July 2018: The Month in Tom and Holly

Life in Philly

It was a great month overall, though the heat in Philly was rather oppressive at times. Luckily, we spent a good portion of the month in California. 🙂 When we got back from vacation, we had a visit from my friend Sarah for a few days, and Tom got some very good news about his job (more on that later). We saw Star Wars Episode IV at the Mann Theater with the Philadelphia Orchestra, which was fantastic. We also went to a Phillies-Dodgers game with work colleagues, where we had delicious hot dogs (it went into extra innings, but the Phillies won; I was actually rooting for the Dodgers, so boo). I was saddened by the passing of Jonathan Gold; I’ve never really reacted to a “celebrity” death before, but this one really got to me. On the last day of the month, I took a work day trip to State College; it was interesting to see more of the rural PA countryside.

photo by Tom Ipri
Phillies vs. Dodgers, 7/24/18

Travel

We had a wonderful vacation to California for my friend Anton’s wedding party. We’ve been on so few proper vacations, as most of our travel ends up being work-related, so this felt long overdue.

Marina del Rey

We flew into San Jose, and started our trip in Cupertino, which was the location of the wedding hotel. It was a little funny to be in the place where the iPhone factory settings default to – there were certainly Apple office buildings everywhere. However, it wasn’t just an office park suburban hellscape – while there was not a ton of stuff immediately near our hotel, within about a mile’s walk there were a great deal of tasty Asian restaurants and other food options. After a long day of planes and airports, we were in the mood for something cool and light, so we opted for Rootstock Wine Bar and had a few snacks. The next morning, we found a pretty good breakfast place, and then after relaxing the rest of the morning, we headed to the wedding party.

Cupertino
Rootstock – photos by Tom Ipri

The wedding party was held in Sanborn County Park in Saratoga, aside a grove of lovely redwood trees. It was a perfectly relaxing, chill setting. The marriage ceremony had been held the day before at San Francisco City Hall, so this was a social get-together. There was a delicious spread of Filipino food, as well as a taco truck and churros truck, and Anton and colleagues provided live music. Afterwards we headed back to our hotel and enjoyed some excellent gin and tonics at the bar.

Sanborn County Park – photo by Tom Ipri
with the bride & groom – photo by Tom Ipri

The following morning, we found a great breakfast place in West San Jose, which I’ll call Absolutely Bill’s Cafe, where I had some excellent chilaquiles. We took Highway 17 down to Santa Cruz. I had only been to Santa Cruz once in the mid-1990s didn’t know quite what to do or where to go, but we parked in a metered spot, added all our quarters, and headed toward the pier. I really liked the view from the boardwalk and all the tasty-looking seafood, but unfortunately we didn’t really have time to enjoy much of it – we just took a nice stroll and took photos. Next time I would certainly like to stay longer and see more of the city and get a bite to eat.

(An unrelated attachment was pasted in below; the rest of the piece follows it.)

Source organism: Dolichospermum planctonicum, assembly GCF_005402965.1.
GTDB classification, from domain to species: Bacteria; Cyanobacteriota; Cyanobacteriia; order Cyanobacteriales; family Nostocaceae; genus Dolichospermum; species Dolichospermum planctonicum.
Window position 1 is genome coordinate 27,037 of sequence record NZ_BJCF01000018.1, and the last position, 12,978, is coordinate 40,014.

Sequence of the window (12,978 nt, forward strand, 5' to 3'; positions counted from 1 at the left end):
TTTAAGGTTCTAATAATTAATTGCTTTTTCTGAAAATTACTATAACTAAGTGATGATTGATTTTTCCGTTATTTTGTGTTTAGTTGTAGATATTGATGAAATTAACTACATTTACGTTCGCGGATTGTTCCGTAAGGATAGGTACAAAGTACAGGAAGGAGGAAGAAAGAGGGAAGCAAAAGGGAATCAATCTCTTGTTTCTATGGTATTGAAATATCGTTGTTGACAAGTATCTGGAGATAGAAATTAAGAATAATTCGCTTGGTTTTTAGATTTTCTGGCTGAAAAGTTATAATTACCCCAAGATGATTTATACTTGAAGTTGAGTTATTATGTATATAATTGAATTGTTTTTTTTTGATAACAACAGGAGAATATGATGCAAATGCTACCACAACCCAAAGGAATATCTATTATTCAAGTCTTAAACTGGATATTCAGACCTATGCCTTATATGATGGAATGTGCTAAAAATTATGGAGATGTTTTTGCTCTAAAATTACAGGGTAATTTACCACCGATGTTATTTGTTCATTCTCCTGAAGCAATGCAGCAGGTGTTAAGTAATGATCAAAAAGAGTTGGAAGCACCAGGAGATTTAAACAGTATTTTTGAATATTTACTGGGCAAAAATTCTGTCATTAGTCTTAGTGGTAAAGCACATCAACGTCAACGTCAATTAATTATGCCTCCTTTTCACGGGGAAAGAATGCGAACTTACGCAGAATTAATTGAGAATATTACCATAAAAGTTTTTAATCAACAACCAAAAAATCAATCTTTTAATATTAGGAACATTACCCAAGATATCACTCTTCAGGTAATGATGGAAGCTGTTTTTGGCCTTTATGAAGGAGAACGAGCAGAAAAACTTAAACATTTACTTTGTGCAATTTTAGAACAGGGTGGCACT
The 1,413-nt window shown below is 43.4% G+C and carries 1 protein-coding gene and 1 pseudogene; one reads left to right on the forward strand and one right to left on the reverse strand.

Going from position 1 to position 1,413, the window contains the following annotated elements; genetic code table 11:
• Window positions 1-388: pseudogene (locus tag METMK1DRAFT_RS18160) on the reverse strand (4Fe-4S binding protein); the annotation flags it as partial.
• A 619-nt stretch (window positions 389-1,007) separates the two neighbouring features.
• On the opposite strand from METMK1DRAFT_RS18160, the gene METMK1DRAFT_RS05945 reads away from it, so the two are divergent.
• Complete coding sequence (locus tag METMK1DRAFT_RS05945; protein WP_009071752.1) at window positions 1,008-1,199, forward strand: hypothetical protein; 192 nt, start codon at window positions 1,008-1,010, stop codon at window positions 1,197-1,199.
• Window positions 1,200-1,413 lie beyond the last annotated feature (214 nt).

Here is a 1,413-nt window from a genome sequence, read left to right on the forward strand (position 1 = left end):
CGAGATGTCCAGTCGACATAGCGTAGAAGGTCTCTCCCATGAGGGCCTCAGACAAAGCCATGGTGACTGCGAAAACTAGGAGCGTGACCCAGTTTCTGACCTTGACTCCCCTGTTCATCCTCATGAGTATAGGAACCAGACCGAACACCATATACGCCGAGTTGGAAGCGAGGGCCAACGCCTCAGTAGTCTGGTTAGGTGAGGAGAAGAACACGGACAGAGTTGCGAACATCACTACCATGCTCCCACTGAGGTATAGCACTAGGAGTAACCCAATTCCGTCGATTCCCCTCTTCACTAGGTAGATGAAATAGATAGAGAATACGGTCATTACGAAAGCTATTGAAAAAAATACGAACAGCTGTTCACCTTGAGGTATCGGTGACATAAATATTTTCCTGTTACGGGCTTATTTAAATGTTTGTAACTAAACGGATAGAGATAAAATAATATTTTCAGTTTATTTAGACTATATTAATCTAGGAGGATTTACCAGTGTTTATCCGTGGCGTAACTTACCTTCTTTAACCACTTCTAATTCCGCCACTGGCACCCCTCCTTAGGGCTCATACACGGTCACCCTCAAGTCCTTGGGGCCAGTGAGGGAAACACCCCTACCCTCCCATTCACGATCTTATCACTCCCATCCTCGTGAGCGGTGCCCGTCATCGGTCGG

Santa Cruz

After Santa Cruz, we continued driving to Monterey. We found a place to park and headed to Fisherman’s Wharf for lunch, ending up at Abalonetti. We got an appetizer of Gilroy roasted garlic, which ended up being a whole garlic bulb for each of us! I got calamari tacos, and Tom got fish & chips. After lunch, we walked around and went to the Salvador Dali museum.

Monterey
Monterey
Roasted Gilroy garlic at Abalonetti

After that we headed to Carmel-by-the-Sea, where we would be staying for the next three days. Oh, it was heaven! When we checked into our room, I noticed there was no air conditioning and was a little concerned. But we opened the window and there was such a lovely ocean breeze, which was even better. I loved that it was a good 20 degrees cooler there than anywhere else. Once we were settled, we walked around town a little bit. For dinner, we hadn’t done a whole lot of research, but ended up at a decent Italian place nearby, Bistro Giovanni.

Our room in Carmel
Bistro Giovanni

The next morning we had a lovely breakfast at The Village Corner, then headed down to the beach before it got too hot & crowded. Ah, the beach! It was a pretty steep walk, which was fine on the way down but quite the effort on the way back up. We hadn’t previously been thinking about wine tasting in Carmel, but once we realized there were so many tasting rooms, we decided to check it out. Before lunch, we tried Albatross Ridge, which had a lovely tasting room, and quite excellent local Chardonnay and Pinot Noir. We went to lunch at Dametra, which had looked tantalizing the night before when we were seeking dinner, but turned out to be just OK – we both had rather dry falafel. After lunch, we went wine tasting at Caraccioli Cellars, which featured a very nice sparkling and an excellent rosé, as well as nice Chardonnay and Pinot. We relaxed back at our room for awhile, then had a wonderful dinner at Cultura. I have to say it was one of the better modern Mexican places I’d eaten at, ever. In addition to our food, the wine & cocktails were excellent. We were especially pleased with the barrel aged mezcal negroni, which used St. George’s Bruto Americano in place of Campari.